Here we look briefly at Chicago-based Braintree Payments, highlighting some of the features a merchant might consider when picking a payment processor.
Braintree has some heavy-weight support behind it. PayPal bought Braintree Payments in 2013 for $800 billion saying their products and development platforms were “complementary.” Obviously PayPal was also interested Venmo, a PayPal competitor. Braintree purchased Venmo in 2007. Venmo lets people send each other money using an email address or mobile phone number and do so for free.
Braintree was founded in 2007, attracting $69 in venture capital funding, thus showing its potential early on. The platform is popular with tech startups including Airbnb, Fab, LivingSocial, Uber, Twilio, and GitHub. Of $12 billion in payments processed by Braintree in 2013, $4 billion were made using mobile devices, showing its wide adoption for mobile payments.
While some analysts have said that Braintree’s prices are high, they are the same as Stripe. The prices shown below do not include any surprises; there are no additional fees like setup or monthly maintenance fees.
- 2.9% + $0.30 per transaction
- $15 for each chargeback
Test Drive Braintree
Anyone can create an account in the sandbox to see what the interface looks like. There’s nothing to give away but an email address. Since it’s a sandbox, it does not do any real payment processing. Here is the main dashboard:
Products and Services
Braintree provides its customers with a merchant account if they want one. So there is no need to pay a bank for that. In addition, Braintree offers these products and services and more:
- Credit card vault–stores customer payment data in encrypted format. The ability to download stored credit card information would more easily let the merchant switch to another payment processor if they wanted to. Ecommerce engines connected to that let customers update their payment data.
- Recurrent billing–storing customer information in the vault makes processing subscriptions, donations, SaaS fees, or any other kind of recurring payments easier.
- Mobile–works with mobile apps from the ecommerce partners mentioned below. Plus their SDKs lets merchants program their own payment buttons and apps for iOS and Android.
- International–available to merchants in the US, Australia, Europe, Hong Kong, Malaysia, Singapore, and New Zealand. The system supports 130 currencies.
- Payment gateway–obviously they provide a payment gateway, since that is why you are reading this.
For those who open a merchant account with Braintree, the company hands the merchant over to SecurityMetrics. They help Braintree customers obtain and retain PCI Compliance by providing the required annual survey.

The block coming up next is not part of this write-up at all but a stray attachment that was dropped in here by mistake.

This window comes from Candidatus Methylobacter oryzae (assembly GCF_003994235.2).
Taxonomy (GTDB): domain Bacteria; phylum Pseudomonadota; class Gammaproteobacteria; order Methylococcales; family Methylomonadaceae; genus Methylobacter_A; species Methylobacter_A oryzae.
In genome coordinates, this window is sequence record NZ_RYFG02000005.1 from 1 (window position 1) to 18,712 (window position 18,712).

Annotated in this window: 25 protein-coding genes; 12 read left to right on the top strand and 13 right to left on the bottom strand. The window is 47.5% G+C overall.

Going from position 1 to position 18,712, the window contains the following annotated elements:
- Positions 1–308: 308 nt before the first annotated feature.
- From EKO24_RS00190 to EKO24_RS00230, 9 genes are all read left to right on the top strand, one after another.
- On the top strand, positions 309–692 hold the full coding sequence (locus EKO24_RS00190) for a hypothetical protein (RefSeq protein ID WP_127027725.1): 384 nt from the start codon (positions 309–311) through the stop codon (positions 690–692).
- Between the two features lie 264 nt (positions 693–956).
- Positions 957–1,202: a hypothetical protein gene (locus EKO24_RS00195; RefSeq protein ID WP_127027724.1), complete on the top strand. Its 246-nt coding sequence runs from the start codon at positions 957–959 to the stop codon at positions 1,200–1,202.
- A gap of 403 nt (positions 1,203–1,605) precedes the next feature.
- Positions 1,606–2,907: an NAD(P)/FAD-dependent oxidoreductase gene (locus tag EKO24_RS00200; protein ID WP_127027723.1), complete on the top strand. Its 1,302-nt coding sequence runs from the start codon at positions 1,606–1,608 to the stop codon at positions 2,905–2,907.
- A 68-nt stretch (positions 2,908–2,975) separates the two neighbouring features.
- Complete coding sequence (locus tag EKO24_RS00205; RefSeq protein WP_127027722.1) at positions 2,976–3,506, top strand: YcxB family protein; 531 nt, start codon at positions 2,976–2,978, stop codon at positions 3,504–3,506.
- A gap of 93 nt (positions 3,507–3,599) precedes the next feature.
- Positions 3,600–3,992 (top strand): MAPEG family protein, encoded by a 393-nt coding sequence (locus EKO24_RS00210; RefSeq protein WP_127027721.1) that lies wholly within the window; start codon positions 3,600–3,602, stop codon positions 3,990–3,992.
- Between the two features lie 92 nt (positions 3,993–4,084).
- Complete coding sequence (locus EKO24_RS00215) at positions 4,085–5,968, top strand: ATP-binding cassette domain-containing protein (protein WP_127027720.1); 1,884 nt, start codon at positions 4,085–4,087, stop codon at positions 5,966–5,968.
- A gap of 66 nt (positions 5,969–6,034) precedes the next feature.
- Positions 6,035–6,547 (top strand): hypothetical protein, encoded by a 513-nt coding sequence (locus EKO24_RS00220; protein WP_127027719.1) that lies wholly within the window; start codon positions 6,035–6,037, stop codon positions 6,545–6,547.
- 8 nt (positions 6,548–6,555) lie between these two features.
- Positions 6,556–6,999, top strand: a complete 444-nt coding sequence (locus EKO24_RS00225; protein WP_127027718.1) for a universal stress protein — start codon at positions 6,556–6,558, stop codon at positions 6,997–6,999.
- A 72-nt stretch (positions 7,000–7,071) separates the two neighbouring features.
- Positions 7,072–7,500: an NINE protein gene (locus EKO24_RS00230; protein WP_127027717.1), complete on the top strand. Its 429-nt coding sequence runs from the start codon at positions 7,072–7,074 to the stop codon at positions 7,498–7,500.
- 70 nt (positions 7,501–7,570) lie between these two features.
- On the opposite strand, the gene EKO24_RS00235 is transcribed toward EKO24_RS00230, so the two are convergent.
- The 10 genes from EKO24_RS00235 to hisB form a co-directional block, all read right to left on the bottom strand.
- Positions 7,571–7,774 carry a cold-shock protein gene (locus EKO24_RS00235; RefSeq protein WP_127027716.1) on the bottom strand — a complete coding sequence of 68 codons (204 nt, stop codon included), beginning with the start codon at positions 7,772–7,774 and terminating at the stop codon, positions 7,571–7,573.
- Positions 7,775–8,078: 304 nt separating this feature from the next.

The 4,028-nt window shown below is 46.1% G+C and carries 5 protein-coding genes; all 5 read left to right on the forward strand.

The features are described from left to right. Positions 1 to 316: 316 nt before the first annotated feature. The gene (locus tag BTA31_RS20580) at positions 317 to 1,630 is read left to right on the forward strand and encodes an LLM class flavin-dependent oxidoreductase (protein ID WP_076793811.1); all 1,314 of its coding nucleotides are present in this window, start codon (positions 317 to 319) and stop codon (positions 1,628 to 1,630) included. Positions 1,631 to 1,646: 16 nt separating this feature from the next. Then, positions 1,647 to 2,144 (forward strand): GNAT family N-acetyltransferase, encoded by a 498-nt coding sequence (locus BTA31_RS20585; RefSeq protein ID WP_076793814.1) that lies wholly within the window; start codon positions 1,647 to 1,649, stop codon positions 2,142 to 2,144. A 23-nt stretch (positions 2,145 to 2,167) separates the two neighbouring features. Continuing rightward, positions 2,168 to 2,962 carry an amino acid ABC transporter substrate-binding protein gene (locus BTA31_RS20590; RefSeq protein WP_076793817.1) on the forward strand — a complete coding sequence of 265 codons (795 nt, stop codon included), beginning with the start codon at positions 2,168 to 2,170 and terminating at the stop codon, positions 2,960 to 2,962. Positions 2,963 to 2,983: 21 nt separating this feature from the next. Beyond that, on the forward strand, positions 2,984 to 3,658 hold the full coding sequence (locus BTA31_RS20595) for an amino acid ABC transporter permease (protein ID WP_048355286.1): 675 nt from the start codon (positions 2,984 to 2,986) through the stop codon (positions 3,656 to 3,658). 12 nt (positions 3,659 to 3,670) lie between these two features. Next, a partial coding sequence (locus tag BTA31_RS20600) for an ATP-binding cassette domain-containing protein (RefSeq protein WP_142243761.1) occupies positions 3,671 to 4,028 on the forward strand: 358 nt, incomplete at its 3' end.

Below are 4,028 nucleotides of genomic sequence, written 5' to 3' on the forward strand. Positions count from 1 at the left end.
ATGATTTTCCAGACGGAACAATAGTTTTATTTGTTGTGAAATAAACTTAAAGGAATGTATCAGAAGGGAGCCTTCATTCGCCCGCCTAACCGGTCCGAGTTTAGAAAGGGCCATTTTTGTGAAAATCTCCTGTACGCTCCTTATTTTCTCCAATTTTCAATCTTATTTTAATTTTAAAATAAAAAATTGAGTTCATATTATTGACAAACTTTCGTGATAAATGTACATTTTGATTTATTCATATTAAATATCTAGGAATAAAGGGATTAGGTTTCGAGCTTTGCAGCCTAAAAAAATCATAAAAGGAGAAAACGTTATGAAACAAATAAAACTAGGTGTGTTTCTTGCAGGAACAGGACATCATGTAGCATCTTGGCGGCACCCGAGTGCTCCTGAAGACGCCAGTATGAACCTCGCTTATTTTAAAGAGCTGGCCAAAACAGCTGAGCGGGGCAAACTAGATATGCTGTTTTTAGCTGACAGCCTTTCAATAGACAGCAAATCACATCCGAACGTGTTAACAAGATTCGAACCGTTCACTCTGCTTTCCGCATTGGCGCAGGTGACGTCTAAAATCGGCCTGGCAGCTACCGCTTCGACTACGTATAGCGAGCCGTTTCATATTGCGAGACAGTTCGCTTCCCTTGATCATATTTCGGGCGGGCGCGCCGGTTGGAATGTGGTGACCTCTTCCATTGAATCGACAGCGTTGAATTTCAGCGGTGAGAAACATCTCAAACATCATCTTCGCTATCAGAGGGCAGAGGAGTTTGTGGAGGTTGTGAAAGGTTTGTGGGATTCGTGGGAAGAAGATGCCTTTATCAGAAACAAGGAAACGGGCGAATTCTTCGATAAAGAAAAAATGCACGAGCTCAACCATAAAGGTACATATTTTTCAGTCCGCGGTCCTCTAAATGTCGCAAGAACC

Braintree also says that Braintree encryption lets customers create transactions “without the PCI compliance burden that comes with handling unencrypted data.” A merchant using a credit card must meet PCI compliance. But other forms of payment do not necessarily need that. PCI-compliant credit cards and POS, even with EMV chips, are not the best solution for security since those systems do not support end-to-end encryption.
Braintree supports all of the payment methods mentioned below. Cash is not one of them, since it is not a brick-and-mortar POS system:
- Credit cards
- Apple Pay
- Android Pay
- Bitcoin, via the Coinbase exchange
- Fraud Tool–helps protect against chargebacks. They are not automatically added to the customer’s account, since there are several to choose from: basic, advanced, or integration with the Kount cloud service (for a fee).
- Webhooks–pushes notification to the merchant in the case of certain events in the payment gateway instead of requiring that the merchant check for those. These include subscription changes, disbursements from the merchant’s account, disputed transactions, and sub-merchant account status changes. It works like a function callback in event-driven programming by sending a POST to a URL on your site. So the merchant can broadcast that data to any other application.
There are three options:
- Merchants can add Braintree to their ecommerce site using their SDKS listed below.
- Use the Braintree Payments extension for Magento. That requires some PHP coding.
- Pick an eCommerce engine with Braintree already integrated. Those are listed under Partners below.
Braintree says developers can initiate a transaction with as few as “10 lines of code.” Here are 3 lines in Ruby.
Below we list the supported platforms. Client mean for inclusion in a mobile apps or web pages. Server is to integrate with the backend processing in your ecommerce engine.
Companies without their own programmers can talk to any of these Braintree partners to help with the Braintree integration.
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Braintree support provides a knowledge base, whose value often depends on how easy it is to look up information. So that you actually find what you are looking for, they pay for the Google Custom Search Engine for their site.
Support agents are available from 8 AM CST to 7 PM, except Friday, when it is 8 AM to 5 PM. There is an emergency request form so that if the merchant opens a ticket after hours they can respond to a prompt to page an agent.
If the merchant suspects the payment platform is down, they can take a quick glance at the system status page to see if there is a general outage in their area.
Hear what some of their clients have to say.
This one is worth mentioning since not even PayPal includes that: two-factor authentication. That requires a cellphone-generated token to login, so if a hackers steals a password they cannot login, since they probably would not have the cellphone as well.
Any other questions? Start with their FAQ page here.